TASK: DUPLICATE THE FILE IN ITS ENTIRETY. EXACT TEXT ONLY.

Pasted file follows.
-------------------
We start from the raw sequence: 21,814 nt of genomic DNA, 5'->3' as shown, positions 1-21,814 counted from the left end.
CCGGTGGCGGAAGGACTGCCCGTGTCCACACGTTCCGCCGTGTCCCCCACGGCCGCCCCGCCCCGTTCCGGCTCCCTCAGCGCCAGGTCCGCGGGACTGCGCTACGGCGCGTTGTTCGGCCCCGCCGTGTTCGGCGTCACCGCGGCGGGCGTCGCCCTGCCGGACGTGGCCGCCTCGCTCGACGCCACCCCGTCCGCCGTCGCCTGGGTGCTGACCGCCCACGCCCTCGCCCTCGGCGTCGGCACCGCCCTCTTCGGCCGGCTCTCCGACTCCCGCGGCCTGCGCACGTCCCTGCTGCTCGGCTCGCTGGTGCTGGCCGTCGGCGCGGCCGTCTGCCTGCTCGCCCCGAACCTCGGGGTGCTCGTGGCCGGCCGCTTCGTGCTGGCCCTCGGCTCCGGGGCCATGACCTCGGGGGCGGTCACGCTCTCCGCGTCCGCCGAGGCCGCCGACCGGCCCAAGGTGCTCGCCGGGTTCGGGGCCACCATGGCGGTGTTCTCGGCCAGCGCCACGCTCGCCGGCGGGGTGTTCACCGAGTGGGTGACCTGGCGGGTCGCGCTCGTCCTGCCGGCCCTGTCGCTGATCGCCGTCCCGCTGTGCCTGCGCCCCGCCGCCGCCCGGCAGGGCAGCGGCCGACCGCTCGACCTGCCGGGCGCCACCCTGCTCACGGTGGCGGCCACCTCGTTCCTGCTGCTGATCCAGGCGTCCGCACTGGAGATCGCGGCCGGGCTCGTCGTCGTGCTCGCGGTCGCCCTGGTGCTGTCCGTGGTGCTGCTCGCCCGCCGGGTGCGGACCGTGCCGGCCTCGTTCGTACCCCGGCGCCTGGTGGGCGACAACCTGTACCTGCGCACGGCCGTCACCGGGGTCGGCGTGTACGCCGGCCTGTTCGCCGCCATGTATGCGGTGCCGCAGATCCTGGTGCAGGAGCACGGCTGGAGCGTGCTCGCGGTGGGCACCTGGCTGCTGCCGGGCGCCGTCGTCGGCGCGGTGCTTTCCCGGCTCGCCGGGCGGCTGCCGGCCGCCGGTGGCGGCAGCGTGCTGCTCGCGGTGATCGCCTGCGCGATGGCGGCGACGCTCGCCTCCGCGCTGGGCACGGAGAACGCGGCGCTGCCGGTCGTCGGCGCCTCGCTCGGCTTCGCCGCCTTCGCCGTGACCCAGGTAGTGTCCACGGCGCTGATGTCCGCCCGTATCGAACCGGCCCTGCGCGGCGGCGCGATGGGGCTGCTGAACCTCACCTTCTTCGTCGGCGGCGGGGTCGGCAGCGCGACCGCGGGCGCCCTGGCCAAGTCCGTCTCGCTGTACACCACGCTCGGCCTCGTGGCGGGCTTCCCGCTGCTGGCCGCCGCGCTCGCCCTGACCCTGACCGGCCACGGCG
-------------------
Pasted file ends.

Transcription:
We start from the raw sequence: 21,814 nt of genomic DNA, 5'->3' as shown, positions 1-21,814 counted from the left end.
CCGGTGGCGGAAGGACTGCCCGTGTCCACACGTTCCGCCGTGTCCCCCACGGCCGCCCCGCCCCGTTCCGGCTCCCTCAGCGCCAGGTCCGCGGGACTGCGCTACGGCGCGTTGTTCGGCCCCGCCGTGTTCGGCGTCACCGCGGCGGGCGTCGCCCTGCCGGACGTGGCCGCCTCGCTCGACGCCACCCCGTCCGCCGTCGCCTGGGTGCTGACCGCCCACGCCCTCGCCCTCGGCGTCGGCACCGCCCTCTTCGGCCGGCTCTCCGACTCCCGCGGCCTGCGCACGTCCCTGCTGCTCGGCTCGCTGGTGCTGGCCGTCGGCGCGGCCGTCTGCCTGCTCGCCCCGAACCTCGGGGTGCTCGTGGCCGGCCGCTTCGTGCTGGCCCTCGGCTCCGGGGCCATGACCTCGGGGGCGGTCACGCTCTCCGCGTCCGCCGAGGCCGCCGACCGGCCCAAGGTGCTCGCCGGGTTCGGGGCCACCATGGCGGTGTTCTCGGCCAGCGCCACGCTCGCCGGCGGGGTGTTCACCGAGTGGGTGACCTGGCGGGTCGCGCTCGTCCTGCCGGCCCTGTCGCTGATCGCCGTCCCGCTGTGCCTGCGCCCCGCCGCCGCCCGGCAGGGCAGCGGCCGACCGCTCGACCTGCCGGGCGCCACCCTGCTCACGGTGGCGGCCACCTCGTTCCTGCTGCTGATCCAGGCGTCCGCACTGGAGATCGCGGCCGGGCTCGTCGTCGTGCTCGCGGTCGCCCTGGTGCTGTCCGTGGTGCTGCTCGCCCGCCGGGTGCGGACCGTGCCGGCCTCGTTCGTACCCCGGCGCCTGGTGGGCGACAACCTGTACCTGCGCACGGCCGTCACCGGGGTCGGCGTGTACGCCGGCCTGTTCGCCGCCATGTATGCGGTGCCGCAGATCCTGGTGCAGGAGCACGGCTGGAGCGTGCTCGCGGTGGGCACCTGGCTGCTGCCGGGCGCCGTCGTCGGCGCGGTGCTTTCCCGGCTCGCCGGGCGGCTGCCGGCCGCCGGTGGCGGCAGCGTGCTGCTCGCGGTGATCGCCTGCGCGATGGCGGCGACGCTCGCCTCCGCGCTGGGCACGGAGAACGCGGCGCTGCCGGTCGTCGGCGCCTCGCTCGGCTTCGCCGCCTTCGCCGTGACCCAGGTAGTGTCCACGGCGCTGATGTCCGCCCGTATCGAACCGGCCCTGCGCGGCGGCGCGATGGGGCTGCTGAACCTCACCTTCTTCGTCGGCGGCGGGGTCGGCAGCGCGACCGCGGGCGCCCTGGCCAAGTCCGTCTCGCTGTACACCACGCTCGGCCTCGTGGCGGGCTTCCCGCTGCTGGCCGCCGCGCTCGCCCTGACCCTGACCGGCCACGGCG